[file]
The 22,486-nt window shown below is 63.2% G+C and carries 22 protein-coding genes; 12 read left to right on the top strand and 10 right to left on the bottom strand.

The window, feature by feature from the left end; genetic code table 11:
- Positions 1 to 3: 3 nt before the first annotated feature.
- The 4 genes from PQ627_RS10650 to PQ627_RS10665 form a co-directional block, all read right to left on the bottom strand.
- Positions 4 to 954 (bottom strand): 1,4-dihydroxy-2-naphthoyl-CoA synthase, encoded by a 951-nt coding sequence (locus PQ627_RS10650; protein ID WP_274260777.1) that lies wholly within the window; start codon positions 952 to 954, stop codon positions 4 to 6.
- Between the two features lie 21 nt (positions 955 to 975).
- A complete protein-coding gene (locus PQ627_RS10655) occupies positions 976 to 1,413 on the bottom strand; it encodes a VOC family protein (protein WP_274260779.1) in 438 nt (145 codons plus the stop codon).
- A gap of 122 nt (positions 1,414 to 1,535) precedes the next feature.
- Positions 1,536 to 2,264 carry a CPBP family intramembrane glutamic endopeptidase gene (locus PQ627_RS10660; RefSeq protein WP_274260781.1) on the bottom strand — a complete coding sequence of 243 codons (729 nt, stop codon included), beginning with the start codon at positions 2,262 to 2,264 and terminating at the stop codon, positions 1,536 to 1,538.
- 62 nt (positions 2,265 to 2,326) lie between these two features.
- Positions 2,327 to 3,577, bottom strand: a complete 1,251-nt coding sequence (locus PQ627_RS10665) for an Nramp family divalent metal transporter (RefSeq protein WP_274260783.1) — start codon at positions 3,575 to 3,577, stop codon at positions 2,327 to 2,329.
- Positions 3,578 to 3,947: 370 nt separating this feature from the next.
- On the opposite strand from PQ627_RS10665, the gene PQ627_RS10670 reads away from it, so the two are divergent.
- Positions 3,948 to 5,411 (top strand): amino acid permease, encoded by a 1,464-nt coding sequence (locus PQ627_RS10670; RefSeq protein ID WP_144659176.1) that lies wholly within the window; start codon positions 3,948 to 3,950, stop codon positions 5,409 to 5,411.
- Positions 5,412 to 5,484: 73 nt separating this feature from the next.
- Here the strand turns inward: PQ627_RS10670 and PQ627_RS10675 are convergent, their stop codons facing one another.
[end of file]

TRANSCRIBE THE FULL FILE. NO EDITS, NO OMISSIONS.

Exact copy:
The 22,486-nt window shown below is 63.2% G+C and carries 22 protein-coding genes; 12 read left to right on the top strand and 10 right to left on the bottom strand.

The window, feature by feature from the left end; genetic code table 11:
- Positions 1 to 3: 3 nt before the first annotated feature.
- The 4 genes from PQ627_RS10650 to PQ627_RS10665 form a co-directional block, all read right to left on the bottom strand.
- Positions 4 to 954 (bottom strand): 1,4-dihydroxy-2-naphthoyl-CoA synthase, encoded by a 951-nt coding sequence (locus PQ627_RS10650; protein ID WP_274260777.1) that lies wholly within the window; start codon positions 952 to 954, stop codon positions 4 to 6.
- Between the two features lie 21 nt (positions 955 to 975).
- A complete protein-coding gene (locus PQ627_RS10655) occupies positions 976 to 1,413 on the bottom strand; it encodes a VOC family protein (protein WP_274260779.1) in 438 nt (145 codons plus the stop codon).
- A gap of 122 nt (positions 1,414 to 1,535) precedes the next feature.
- Positions 1,536 to 2,264 carry a CPBP family intramembrane glutamic endopeptidase gene (locus PQ627_RS10660; RefSeq protein WP_274260781.1) on the bottom strand — a complete coding sequence of 243 codons (729 nt, stop codon included), beginning with the start codon at positions 2,262 to 2,264 and terminating at the stop codon, positions 1,536 to 1,538.
- 62 nt (positions 2,265 to 2,326) lie between these two features.
- Positions 2,327 to 3,577, bottom strand: a complete 1,251-nt coding sequence (locus PQ627_RS10665) for an Nramp family divalent metal transporter (RefSeq protein WP_274260783.1) — start codon at positions 3,575 to 3,577, stop codon at positions 2,327 to 2,329.
- Positions 3,578 to 3,947: 370 nt separating this feature from the next.
- On the opposite strand from PQ627_RS10665, the gene PQ627_RS10670 reads away from it, so the two are divergent.
- Positions 3,948 to 5,411 (top strand): amino acid permease, encoded by a 1,464-nt coding sequence (locus PQ627_RS10670; RefSeq protein ID WP_144659176.1) that lies wholly within the window; start codon positions 3,948 to 3,950, stop codon positions 5,409 to 5,411.
- Positions 5,412 to 5,484: 73 nt separating this feature from the next.
- Here the strand turns inward: PQ627_RS10670 and PQ627_RS10675 are convergent, their stop codons facing one another.